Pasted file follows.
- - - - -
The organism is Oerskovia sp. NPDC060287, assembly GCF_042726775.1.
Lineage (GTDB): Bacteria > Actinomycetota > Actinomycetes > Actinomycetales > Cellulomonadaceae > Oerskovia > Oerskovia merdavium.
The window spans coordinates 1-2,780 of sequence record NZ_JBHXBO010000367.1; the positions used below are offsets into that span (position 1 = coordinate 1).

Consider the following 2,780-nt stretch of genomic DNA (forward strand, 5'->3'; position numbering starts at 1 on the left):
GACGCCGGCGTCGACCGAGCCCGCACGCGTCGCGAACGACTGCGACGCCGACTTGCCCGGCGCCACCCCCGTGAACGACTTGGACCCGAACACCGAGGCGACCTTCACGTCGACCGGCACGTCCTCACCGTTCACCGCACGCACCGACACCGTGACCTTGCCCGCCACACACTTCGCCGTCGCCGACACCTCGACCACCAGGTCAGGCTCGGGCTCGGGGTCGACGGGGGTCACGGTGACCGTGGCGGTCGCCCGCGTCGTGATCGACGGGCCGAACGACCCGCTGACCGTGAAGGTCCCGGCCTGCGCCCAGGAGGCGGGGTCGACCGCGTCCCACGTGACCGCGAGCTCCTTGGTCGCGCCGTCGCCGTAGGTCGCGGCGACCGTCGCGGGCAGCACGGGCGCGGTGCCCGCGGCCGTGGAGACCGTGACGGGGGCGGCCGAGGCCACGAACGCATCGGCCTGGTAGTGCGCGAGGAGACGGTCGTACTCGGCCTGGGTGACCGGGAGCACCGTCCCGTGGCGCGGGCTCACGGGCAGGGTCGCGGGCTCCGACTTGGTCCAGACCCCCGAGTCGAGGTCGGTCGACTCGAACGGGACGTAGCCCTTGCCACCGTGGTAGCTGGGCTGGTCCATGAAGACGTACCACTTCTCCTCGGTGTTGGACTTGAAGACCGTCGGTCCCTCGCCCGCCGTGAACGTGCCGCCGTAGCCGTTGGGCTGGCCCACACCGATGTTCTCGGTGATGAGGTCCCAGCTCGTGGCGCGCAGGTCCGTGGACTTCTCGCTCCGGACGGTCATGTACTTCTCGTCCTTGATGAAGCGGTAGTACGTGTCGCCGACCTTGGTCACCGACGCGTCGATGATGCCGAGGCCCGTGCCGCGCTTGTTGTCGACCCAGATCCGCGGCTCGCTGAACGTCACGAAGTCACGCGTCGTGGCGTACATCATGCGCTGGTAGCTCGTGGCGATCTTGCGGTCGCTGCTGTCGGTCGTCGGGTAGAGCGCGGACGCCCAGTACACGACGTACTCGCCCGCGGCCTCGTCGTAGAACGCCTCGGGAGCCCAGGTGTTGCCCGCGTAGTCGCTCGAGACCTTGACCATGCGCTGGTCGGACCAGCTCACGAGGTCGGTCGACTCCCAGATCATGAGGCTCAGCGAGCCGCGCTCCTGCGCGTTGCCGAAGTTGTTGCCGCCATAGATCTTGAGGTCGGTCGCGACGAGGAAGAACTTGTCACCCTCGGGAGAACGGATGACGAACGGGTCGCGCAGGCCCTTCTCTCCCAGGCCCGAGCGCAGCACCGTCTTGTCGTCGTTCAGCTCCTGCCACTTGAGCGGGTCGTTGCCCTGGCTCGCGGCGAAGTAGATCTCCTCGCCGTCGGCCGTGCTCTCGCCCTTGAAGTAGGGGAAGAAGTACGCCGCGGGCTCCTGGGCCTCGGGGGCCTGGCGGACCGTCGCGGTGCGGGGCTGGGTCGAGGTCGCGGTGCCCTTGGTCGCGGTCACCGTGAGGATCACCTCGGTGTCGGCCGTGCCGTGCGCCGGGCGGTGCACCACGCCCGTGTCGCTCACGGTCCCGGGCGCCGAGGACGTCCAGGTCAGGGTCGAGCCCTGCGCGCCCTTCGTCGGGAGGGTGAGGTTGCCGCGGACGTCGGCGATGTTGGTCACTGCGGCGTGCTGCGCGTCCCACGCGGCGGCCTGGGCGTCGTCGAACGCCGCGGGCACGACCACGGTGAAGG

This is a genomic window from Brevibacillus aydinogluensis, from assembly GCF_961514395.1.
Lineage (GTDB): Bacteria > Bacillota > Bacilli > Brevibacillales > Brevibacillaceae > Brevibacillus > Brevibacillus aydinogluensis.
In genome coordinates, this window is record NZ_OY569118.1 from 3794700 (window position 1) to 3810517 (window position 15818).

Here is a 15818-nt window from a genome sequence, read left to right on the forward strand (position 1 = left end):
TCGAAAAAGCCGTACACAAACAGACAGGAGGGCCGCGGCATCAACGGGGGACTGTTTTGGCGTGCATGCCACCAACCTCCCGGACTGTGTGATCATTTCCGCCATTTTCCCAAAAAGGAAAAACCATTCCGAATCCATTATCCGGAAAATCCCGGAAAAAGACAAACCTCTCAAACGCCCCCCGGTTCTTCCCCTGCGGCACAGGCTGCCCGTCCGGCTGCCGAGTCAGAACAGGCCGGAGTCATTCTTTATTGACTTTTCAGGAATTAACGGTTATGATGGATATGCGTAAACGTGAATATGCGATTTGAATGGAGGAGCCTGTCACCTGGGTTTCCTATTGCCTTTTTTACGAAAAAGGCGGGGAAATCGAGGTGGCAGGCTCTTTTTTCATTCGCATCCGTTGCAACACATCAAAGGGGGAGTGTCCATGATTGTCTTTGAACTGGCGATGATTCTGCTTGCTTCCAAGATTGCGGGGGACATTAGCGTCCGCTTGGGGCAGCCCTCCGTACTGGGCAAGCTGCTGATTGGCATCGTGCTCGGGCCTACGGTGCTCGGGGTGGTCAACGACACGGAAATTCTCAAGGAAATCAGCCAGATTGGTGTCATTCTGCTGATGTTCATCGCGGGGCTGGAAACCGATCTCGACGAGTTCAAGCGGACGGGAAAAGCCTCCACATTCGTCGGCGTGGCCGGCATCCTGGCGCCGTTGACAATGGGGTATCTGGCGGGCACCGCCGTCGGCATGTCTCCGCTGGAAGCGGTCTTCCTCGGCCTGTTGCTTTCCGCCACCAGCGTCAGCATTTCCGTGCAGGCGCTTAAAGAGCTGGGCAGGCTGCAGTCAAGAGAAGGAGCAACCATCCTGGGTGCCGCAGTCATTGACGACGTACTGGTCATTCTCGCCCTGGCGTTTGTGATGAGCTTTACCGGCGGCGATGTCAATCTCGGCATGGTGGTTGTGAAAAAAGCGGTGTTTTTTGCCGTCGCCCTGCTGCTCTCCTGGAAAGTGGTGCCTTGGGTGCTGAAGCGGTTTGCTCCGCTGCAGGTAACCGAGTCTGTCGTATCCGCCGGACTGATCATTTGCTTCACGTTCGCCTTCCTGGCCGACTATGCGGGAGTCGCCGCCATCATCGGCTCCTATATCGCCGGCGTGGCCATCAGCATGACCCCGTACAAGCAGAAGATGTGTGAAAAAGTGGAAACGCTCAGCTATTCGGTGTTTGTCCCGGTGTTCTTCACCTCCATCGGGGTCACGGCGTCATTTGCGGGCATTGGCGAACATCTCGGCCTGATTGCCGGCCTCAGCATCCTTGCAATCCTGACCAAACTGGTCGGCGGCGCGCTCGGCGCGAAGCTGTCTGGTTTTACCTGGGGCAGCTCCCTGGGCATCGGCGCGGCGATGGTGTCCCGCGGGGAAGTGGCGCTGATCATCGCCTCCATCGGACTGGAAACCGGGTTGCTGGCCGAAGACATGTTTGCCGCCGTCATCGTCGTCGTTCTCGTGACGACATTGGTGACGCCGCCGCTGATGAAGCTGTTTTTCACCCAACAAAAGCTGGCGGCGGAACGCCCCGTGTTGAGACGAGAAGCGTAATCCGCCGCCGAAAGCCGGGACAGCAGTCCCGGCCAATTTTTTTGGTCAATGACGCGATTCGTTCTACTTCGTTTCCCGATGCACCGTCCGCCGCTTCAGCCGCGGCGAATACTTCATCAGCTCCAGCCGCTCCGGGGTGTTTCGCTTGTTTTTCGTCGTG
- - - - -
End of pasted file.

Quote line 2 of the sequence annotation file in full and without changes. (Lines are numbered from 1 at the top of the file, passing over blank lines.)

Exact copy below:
Lineage (GTDB): Bacteria > Actinomycetota > Actinomycetes > Actinomycetales > Cellulomonadaceae > Oerskovia > Oerskovia merdavium.